Visual Studio 2005 Class Designer will not support the C++ language

The Visual Studio Class Designer team is sad to announce that the Class Designer will not support the C++ language in the upcoming release of Visual Studio 2005.  Late last week we were forced to make a very difficult decision, which we are relaying to you today.  Needless to say this was a very painful decision, as we had invested a lot of time and effort in providing support for C++.  However, after analyzing the work items remaining to fully support C++ class design, we concluded it would not be possible to deliver a high quality experience for C++ users by product release.  Therefore, we have decided to remove support for C++ in the Class Designer.  Enabling support for C++ in the Class Designer will be a top priority in future releases of Visual Studio.  For Visual Studio 2005, the Class Designer will support the VB.NET, C# and J# languages.  We welcome your thoughts and feedback on this decision.

The Class Designer Team.


Comments (24)

  1. Anonymous says:

    Visual Studio 2005 Class Designerは残念ながらC++未対応

  2. Anonymous says:

    You’ve cut C++ but you support J#?

    Don’t get me wrong, I code in neither of those two languages, and it’s a shame you had to cut it out. But does anyone actually use J#? That’s a wasted language, I always thought (yes, i realise i sound like an opinionated a-hole 🙂 But I would have put C++ priority over J#, and and cut J# to have more time to work on C++.

    Just my opnion 🙂

  3. Anonymous says:

    well, supporting J# is almost the same as supporting C#. C++ has different problems, it is a lot more complex and allows more complex architectures that are probably a lot harder to visualize and keep in synch. Anyway, I won’t miss it but it would’ve been probably nice to support it.

    Btw, was unmanged C++ ever planned to support or just managed c++?

  4. Anonymous says:

    RGab is spot on – in supporting C# and VB, J# sort of almost came for free.

    To answer your question, RGab, we had planned on supporting both native and managed C++ features.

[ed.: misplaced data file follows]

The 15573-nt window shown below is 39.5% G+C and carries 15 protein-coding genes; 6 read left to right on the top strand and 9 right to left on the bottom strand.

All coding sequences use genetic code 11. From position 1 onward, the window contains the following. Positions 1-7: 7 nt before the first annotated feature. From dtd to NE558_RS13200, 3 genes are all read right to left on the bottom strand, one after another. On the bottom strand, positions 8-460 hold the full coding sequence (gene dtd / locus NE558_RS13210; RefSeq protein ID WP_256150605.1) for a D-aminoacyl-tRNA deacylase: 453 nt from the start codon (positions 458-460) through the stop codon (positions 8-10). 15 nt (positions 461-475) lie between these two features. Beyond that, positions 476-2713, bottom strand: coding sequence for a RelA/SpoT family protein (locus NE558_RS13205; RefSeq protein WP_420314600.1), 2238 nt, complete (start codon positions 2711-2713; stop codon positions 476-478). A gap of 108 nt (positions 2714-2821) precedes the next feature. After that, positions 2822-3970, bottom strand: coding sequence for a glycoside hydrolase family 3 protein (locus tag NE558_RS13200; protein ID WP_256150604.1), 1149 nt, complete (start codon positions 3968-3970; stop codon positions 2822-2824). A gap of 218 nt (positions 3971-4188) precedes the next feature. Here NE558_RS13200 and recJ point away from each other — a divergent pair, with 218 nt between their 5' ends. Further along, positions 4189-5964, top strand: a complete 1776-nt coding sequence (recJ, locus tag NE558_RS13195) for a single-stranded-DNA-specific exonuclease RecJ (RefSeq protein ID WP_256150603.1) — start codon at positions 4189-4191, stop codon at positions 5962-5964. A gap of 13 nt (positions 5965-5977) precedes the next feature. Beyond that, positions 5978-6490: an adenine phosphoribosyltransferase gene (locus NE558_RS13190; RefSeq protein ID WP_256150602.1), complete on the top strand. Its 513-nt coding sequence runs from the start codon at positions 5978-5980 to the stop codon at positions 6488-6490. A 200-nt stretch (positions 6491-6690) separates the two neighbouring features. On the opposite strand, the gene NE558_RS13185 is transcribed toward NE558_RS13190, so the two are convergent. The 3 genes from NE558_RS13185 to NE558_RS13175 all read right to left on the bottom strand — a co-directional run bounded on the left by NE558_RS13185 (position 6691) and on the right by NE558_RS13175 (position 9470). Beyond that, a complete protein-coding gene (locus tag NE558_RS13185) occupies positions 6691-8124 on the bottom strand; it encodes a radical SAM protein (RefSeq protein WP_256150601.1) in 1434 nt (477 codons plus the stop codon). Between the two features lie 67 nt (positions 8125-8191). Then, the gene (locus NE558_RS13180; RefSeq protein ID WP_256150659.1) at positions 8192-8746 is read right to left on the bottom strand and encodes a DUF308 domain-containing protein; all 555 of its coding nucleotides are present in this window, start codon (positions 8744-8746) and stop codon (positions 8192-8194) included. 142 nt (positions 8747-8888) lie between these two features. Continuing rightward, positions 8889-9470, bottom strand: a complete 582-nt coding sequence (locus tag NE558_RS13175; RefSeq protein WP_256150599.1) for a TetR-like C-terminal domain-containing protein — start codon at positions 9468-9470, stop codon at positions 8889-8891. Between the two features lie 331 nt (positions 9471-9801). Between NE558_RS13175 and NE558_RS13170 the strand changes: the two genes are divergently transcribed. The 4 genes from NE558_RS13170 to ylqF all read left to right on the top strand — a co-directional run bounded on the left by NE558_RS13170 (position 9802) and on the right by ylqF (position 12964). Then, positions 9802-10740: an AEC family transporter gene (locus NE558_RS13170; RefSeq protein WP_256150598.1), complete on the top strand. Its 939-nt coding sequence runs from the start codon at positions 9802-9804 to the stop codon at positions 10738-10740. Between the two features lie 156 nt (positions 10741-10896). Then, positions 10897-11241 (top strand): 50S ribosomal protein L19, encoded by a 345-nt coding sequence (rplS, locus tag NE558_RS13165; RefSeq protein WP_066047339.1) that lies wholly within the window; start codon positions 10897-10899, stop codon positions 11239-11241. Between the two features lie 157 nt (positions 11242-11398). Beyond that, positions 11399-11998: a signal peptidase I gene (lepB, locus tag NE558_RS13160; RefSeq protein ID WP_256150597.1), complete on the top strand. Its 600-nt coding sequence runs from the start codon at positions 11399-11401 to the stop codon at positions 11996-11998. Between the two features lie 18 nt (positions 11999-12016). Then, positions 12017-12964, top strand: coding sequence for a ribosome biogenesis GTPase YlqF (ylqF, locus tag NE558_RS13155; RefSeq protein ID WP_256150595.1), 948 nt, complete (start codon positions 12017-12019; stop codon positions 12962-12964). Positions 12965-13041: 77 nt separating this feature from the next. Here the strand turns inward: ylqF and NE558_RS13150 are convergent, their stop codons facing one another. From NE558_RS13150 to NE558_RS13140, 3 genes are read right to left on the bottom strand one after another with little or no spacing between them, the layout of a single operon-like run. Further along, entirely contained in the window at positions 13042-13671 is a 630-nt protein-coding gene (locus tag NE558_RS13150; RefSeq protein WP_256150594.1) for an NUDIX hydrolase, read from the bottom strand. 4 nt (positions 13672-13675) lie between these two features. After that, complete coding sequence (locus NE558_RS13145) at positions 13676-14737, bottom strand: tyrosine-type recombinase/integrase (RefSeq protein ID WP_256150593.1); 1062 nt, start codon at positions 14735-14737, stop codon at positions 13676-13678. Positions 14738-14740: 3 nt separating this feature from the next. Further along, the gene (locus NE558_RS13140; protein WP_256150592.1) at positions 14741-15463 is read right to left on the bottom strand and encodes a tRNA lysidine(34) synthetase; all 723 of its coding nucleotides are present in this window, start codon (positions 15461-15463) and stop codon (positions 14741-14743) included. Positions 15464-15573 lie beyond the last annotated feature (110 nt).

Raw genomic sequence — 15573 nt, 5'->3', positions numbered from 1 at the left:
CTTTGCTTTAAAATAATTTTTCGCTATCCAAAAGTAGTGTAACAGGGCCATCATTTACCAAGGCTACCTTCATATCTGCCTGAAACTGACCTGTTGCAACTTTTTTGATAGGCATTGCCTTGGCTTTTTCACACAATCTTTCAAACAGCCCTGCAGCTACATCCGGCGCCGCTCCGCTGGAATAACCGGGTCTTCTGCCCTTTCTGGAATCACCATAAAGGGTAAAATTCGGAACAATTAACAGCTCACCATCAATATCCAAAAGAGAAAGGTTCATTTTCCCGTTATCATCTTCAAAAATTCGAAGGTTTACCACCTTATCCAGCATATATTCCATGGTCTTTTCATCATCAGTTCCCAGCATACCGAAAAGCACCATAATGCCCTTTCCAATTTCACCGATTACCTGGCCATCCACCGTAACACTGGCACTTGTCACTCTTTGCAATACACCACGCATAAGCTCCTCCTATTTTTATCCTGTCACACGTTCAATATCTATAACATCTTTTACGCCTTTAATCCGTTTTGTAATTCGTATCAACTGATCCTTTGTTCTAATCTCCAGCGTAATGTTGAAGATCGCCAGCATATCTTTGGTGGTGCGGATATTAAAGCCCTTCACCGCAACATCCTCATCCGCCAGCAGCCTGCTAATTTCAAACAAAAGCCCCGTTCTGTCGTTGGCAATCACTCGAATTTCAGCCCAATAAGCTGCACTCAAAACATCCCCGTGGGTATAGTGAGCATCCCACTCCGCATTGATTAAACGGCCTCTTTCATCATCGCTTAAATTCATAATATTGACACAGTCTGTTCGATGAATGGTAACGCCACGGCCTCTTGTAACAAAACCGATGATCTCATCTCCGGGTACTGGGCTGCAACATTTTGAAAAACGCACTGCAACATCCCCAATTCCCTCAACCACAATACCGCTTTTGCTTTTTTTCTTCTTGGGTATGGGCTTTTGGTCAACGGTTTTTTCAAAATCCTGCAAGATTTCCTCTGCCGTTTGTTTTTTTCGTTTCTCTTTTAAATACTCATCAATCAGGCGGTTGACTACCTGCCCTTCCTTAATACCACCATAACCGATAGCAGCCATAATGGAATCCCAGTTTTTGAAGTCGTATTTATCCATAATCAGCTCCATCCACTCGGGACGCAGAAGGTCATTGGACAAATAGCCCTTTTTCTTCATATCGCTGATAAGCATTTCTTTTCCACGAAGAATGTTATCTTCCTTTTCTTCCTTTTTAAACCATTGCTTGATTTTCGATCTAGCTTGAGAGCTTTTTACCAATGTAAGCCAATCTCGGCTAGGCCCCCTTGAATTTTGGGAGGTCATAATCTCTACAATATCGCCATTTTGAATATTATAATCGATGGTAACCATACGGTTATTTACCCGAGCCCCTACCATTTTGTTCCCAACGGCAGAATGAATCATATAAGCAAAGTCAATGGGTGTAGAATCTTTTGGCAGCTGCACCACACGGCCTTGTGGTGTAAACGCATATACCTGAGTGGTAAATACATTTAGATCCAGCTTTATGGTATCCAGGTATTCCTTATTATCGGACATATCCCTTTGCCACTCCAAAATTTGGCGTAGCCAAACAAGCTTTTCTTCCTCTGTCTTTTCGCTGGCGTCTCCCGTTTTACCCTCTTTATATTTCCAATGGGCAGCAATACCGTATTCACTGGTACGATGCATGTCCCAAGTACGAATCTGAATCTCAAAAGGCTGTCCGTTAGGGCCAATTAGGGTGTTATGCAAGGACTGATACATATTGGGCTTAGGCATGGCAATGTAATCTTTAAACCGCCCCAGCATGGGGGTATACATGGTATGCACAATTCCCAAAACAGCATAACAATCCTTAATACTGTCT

5. Anonymous says:


    Given the complexity of C++ reverse engineering compared to the simpler/cleaner languages such as C#, VB.NET and J# this is understandable. I hope support for C++ in the class designer is added as some form of service pack to VS.NET 2005 in the future (and not in VS.NET 2007, 2008 or whatever the next version will be).

  6. Anonymous says:

    Bummer – this means we won’t be using CD, and sticking with Rational XDE instead then.

    We were really looking forward to getting a nice, easy-to-use design surface for our C++ code.

  7. Anonymous says:

    I think that this is very unfornate. In dev shops where you have a mix of languages such as C++, C# and VB you will see a delay in adoption of your new tools as a standard. Larger groups like to standerdize on one tool set. In addtion if you are like us and are in the process of developing mixed systems (C++/ATL legacy with C# addtions) things get muddled. I guess we will need to revisit IBM’s Rational XDE for the near term. I really liked what had been done so far it’s just too bad we will have to wait another couple of years. To be honest I would rather have some limited capablities in regards to C++ rather than nothing at all.

  8. Anonymous says:

    Yesterday I was at an MSDN event and saw a demo of the Class Designer. My first question was "Is C++ and Native code supported?". The presenter was not sure and asked me to check MSDN. Guess I dont have to.